As fans lament the loss of live music during the nearly year-long pandemic, many who work in the live music business are struggling to survive. In a report published on Friday, music industry magazine Pollstar says that the live music business lost a projected $30 billion worldwide in 2020 It’s the first time in history where losses far outweigh gains.
Pollstar’s Boxoffice database would have hit a record-setting $12.2 billion in 2020, but instead incurred $9.7 billion in box office losses. The full story is in Pollstar’s 2020 Year-End Special Issue.
A release notes that “the projected $30+ billion figure includes unreported events, ancillary revenues, including sponsorships, ticketing, concessions, merch, transportation, restaurants, hotels, and other economic activity tied to the live events.”
Tours that started in late 2019 and continued through the early days of the pandemic were included in the figure. Sir Elton John’s Farewell Yellow Brick Road Tour saw $87.1 million grossed between Nov. 30, 2019 through March 7. The rest of the top earners include Celine Dion, Trans-Siberian Orchestra, U2, Queen + Adam Lambert, Post Malone, Eagles, Jonas Brothers, Dead & Company and Andrea Bocelli.
To arrive at the $30+ billion in projected losses statistic, numbers used were the 10.92% year-over-year growth rate tabulated in Q1, the last full quarter before the Pandemic,” according to the release. The $9.7 billion in Pollstar Boxoffice losses represents an increase over the $8.9 billion projected in Q1 as losses grew substantially after the quarter’s end.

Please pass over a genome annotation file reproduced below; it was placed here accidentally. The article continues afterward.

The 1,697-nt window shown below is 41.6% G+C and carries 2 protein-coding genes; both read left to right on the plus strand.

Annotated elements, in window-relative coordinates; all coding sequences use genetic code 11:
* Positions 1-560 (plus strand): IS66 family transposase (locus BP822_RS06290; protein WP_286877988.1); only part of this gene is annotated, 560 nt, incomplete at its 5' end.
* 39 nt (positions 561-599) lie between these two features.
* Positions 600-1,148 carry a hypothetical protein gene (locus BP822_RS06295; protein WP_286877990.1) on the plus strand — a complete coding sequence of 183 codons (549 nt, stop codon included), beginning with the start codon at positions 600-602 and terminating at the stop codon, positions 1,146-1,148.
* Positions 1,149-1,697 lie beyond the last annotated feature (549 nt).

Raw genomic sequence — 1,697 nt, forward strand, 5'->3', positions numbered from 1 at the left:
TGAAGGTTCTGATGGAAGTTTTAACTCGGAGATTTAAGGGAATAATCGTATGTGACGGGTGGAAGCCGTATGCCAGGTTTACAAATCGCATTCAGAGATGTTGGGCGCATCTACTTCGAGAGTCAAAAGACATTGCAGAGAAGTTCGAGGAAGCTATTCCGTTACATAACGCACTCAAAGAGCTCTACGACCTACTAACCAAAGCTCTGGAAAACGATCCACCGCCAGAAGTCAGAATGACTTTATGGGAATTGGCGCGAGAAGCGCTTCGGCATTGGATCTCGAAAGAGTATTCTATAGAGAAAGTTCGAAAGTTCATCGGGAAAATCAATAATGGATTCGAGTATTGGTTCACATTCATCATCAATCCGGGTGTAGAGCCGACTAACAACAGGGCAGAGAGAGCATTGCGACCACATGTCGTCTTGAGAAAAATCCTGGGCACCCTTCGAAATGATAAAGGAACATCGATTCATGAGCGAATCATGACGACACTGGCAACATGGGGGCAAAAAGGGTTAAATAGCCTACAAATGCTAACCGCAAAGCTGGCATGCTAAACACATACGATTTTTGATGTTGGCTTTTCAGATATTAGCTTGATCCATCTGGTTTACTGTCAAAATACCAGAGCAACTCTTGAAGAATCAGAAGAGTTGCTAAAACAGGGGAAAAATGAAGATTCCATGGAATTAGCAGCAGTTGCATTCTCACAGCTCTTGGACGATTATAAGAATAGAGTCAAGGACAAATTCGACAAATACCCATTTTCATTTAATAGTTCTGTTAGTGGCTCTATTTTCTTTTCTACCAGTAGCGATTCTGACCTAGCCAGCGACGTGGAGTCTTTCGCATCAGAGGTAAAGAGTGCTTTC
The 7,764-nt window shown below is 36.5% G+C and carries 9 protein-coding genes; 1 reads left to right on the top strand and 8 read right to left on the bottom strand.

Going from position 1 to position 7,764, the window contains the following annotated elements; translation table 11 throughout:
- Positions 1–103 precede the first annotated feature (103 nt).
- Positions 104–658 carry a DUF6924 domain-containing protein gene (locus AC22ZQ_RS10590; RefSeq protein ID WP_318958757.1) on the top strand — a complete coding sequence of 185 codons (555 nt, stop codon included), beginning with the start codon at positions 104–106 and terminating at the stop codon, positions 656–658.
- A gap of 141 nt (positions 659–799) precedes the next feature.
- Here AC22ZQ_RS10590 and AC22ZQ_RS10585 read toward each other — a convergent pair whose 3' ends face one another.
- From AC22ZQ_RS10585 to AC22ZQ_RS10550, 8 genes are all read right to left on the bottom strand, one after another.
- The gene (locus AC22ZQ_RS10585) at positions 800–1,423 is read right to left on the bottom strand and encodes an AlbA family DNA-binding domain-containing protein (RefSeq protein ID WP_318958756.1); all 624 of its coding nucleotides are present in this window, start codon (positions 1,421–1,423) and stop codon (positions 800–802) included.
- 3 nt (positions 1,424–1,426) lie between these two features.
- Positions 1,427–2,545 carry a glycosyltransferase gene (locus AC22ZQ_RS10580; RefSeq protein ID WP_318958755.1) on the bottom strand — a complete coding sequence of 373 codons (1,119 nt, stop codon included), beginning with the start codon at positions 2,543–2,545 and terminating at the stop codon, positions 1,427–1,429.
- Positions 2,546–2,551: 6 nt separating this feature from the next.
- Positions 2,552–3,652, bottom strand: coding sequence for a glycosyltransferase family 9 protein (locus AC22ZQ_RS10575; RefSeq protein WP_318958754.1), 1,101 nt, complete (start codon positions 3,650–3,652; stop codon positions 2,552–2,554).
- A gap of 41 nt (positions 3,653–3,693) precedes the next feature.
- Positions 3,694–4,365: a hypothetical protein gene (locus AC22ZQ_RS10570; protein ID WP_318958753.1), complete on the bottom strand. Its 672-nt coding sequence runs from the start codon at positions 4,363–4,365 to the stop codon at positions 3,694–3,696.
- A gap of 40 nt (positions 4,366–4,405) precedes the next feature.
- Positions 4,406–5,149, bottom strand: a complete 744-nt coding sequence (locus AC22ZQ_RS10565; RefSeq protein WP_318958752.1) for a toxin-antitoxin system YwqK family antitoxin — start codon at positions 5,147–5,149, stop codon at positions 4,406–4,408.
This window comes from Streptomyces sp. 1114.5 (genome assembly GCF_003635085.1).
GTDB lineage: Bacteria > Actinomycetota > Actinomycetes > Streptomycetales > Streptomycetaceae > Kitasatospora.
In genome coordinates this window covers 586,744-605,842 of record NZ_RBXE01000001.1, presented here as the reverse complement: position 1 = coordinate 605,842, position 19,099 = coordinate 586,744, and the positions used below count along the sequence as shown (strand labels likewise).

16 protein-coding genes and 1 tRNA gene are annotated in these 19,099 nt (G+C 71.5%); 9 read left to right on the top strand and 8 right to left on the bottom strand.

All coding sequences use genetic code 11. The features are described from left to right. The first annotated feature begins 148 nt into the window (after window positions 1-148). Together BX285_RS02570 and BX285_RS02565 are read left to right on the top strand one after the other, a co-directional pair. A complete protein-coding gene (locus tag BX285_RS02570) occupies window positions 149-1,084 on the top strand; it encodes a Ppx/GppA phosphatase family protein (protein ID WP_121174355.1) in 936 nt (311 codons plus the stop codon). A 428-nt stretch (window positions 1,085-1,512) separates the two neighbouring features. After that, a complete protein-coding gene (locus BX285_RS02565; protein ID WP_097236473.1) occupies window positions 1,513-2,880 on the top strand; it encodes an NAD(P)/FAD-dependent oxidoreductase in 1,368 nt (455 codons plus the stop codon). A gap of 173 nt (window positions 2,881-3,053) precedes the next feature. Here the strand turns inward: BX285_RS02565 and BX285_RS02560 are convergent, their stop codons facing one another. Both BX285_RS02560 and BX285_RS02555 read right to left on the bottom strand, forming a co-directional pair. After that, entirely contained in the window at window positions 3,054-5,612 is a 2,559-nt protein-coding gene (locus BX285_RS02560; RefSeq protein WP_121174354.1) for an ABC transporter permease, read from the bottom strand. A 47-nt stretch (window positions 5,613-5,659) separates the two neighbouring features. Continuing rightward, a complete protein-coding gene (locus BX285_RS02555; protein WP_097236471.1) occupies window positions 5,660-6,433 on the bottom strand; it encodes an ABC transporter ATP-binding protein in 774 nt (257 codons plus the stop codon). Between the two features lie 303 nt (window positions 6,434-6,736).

While some club-size venues are open across the United States, and New Zealand, who has essentially eliminated the virus, is seeing cross-country tours, “it’s been an extraordinarily difficult year for the events industry, which has been disproportionately impacted by the Coronavirus,” says Ray Waddell, president of Oak View Group’s Media & Conferences Division, which oversees Pollstar and sister publication VenuesNow.
However, he sees brighter days ahead.
“With vaccines, better testing, new safety and sanitization protocols, smart ticketing and other innovations, the live industry will be ramping up in the coming months, and we’re sure that at this time next year we’ll have a very different story to tell,” Waddell said.
See a full chart explaining the losses below.